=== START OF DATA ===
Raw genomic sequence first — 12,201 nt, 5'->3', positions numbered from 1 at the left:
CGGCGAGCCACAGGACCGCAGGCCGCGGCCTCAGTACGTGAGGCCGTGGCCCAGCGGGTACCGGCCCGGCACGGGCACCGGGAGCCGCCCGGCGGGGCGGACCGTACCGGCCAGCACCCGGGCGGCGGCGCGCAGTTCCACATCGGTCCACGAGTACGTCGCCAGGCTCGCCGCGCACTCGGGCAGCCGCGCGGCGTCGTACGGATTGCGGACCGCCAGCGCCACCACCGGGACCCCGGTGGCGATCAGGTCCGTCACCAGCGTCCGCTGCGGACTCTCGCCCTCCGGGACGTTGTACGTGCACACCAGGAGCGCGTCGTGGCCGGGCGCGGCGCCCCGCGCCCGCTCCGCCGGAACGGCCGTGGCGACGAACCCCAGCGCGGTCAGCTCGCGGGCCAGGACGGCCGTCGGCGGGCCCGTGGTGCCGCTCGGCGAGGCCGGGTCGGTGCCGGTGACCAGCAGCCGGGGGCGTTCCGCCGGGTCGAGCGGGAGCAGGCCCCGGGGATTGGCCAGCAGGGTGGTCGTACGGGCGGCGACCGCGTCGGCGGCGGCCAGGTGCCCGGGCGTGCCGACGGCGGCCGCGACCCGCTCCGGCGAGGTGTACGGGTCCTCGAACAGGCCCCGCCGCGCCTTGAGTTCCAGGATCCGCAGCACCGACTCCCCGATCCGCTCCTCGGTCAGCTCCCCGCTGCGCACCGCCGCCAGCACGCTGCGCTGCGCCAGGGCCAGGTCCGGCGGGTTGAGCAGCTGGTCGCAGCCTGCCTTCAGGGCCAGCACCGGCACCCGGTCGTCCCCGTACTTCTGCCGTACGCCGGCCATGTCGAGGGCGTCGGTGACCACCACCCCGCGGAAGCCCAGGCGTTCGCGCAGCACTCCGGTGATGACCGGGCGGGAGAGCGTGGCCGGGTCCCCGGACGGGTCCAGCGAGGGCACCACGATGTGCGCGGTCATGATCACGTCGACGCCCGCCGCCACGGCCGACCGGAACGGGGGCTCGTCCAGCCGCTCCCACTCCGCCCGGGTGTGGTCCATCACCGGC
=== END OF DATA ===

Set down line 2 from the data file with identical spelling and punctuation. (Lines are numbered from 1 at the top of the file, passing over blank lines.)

CGGCGAGCCACAGGACCGCAGGCCGCGGCCTCAGTACGTGAGGCCGTGGCCCAGCGGGTACCGGCCCGGCACGGGCACCGGGAGCCGCCCGGCGGGGCGGACCGTACCGGCCAGCACCCGGGCGGCGGCGCGCAGTTCCACATCGGTCCACGAGTACGTCGCCAGGCTCGCCGCGCACTCGGGCAGCCGCGCGGCGTCGTACGGATTGCGGACCGCCAGCGCCACCACCGGGACCCCGGTGGCGATCAGGTCCGTCACCAGCGTCCGCTGCGGACTCTCGCCCTCCGGGACGTTGTACGTGCACACCAGGAGCGCGTCGTGGCCGGGCGCGGCGCCCCGCGCCCGCTCCGCCGGAACGGCCGTGGCGACGAACCCCAGCGCGGTCAGCTCGCGGGCCAGGACGGCCGTCGGCGGGCCCGTGGTGCCGCTCGGCGAGGCCGGGTCGGTGCCGGTGACCAGCAGCCGGGGGCGTTCCGCCGGGTCGAGCGGGAGCAGGCCCCGGGGATTGGCCAGCAGGGTGGTCGTACGGGCGGCGACCGCGTCGGCGGCGGCCAGGTGCCCGGGCGTGCCGACGGCGGCCGCGACCCGCTCCGGCGAGGTGTACGGGTCCTCGAACAGGCCCCGCCGCGCCTTGAGTTCCAGGATCCGCAGCACCGACTCCCCGATCCGCTCCTCGGTCAGCTCCCCGCTGCGCACCGCCGCCAGCACGCTGCGCTGCGCCAGGGCCAGGTCCGGCGGGTTGAGCAGCTGGTCGCAGCCTGCCTTCAGGGCCAGCACCGGCACCCGGTCGTCCCCGTACTTCTGCCGTACGCCGGCCATGTCGAGGGCGTCGGTGACCACCACCCCGCGGAAGCCCAGGCGTTCGCGCAGCACTCCGGTGATGACCGGGCGGGAGAGCGTGGCCGGGTCCCCGGACGGGTCCAGCGAGGGCACCACGATGTGCGCGGTCATGATCACGTCGACGCCCGCCGCCACGGCCGACCGGAACGGGGGCTCGTCCAGCCGCTCCCACTCCGCCCGGGTGTGGTCCATCACCGGC